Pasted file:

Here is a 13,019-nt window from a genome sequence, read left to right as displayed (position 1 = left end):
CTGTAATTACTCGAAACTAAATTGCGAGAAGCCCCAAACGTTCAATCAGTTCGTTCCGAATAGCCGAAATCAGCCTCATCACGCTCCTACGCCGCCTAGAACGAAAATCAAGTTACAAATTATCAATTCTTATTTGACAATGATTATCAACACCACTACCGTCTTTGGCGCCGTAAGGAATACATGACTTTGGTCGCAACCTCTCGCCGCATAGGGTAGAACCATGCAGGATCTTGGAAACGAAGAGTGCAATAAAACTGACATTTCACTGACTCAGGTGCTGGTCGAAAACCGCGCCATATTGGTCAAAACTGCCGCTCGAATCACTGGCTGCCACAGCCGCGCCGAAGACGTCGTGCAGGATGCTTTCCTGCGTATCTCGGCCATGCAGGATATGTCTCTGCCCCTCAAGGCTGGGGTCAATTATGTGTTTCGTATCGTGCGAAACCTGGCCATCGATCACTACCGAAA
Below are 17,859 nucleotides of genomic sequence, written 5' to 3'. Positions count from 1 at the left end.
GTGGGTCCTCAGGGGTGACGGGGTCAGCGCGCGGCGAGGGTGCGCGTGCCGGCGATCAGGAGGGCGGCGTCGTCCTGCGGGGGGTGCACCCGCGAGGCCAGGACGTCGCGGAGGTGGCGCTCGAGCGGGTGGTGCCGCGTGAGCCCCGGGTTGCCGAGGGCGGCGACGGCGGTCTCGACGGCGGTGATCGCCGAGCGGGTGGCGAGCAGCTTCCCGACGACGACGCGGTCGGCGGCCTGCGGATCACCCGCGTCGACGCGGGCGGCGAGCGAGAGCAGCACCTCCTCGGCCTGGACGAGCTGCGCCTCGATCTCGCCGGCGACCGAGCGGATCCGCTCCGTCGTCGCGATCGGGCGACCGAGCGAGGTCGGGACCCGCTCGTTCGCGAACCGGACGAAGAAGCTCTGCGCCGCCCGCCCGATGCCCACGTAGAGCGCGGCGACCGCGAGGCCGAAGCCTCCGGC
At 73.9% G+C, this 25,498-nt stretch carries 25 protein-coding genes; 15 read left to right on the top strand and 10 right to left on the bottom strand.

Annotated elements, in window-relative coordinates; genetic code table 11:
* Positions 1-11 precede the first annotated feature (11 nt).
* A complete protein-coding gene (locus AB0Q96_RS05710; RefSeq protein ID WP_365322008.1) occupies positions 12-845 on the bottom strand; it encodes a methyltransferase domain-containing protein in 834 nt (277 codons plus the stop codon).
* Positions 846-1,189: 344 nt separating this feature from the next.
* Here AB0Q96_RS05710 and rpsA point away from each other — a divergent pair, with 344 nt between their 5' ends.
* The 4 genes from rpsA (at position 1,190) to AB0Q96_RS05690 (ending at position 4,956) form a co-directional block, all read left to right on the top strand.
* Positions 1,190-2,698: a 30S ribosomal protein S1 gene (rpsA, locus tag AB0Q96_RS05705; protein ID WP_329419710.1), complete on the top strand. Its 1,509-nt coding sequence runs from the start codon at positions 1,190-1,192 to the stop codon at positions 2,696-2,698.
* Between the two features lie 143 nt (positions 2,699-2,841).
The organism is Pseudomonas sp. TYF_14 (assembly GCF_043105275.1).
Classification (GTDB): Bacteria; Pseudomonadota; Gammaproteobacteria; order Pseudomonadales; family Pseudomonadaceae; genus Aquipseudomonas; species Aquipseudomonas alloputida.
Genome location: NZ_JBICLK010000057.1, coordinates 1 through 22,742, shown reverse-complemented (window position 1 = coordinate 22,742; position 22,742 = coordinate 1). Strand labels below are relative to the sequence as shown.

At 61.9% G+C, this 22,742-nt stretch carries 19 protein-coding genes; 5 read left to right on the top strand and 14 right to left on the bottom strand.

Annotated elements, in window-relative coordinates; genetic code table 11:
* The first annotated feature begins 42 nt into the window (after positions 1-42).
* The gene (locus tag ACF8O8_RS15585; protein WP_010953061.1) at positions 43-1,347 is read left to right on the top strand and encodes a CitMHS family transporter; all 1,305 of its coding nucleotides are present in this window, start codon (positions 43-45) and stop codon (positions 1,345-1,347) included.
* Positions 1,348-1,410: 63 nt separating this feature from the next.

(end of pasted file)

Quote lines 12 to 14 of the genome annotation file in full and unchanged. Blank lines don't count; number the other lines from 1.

* Positions 1,190-2,698: a 30S ribosomal protein S1 gene (rpsA, locus tag AB0Q96_RS05705; protein ID WP_329419710.1), complete on the top strand. Its 1,509-nt coding sequence runs from the start codon at positions 1,190-1,192 to the stop codon at positions 2,696-2,698.
* Between the two features lie 143 nt (positions 2,699-2,841).
The organism is Pseudomonas sp. TYF_14 (assembly GCF_043105275.1).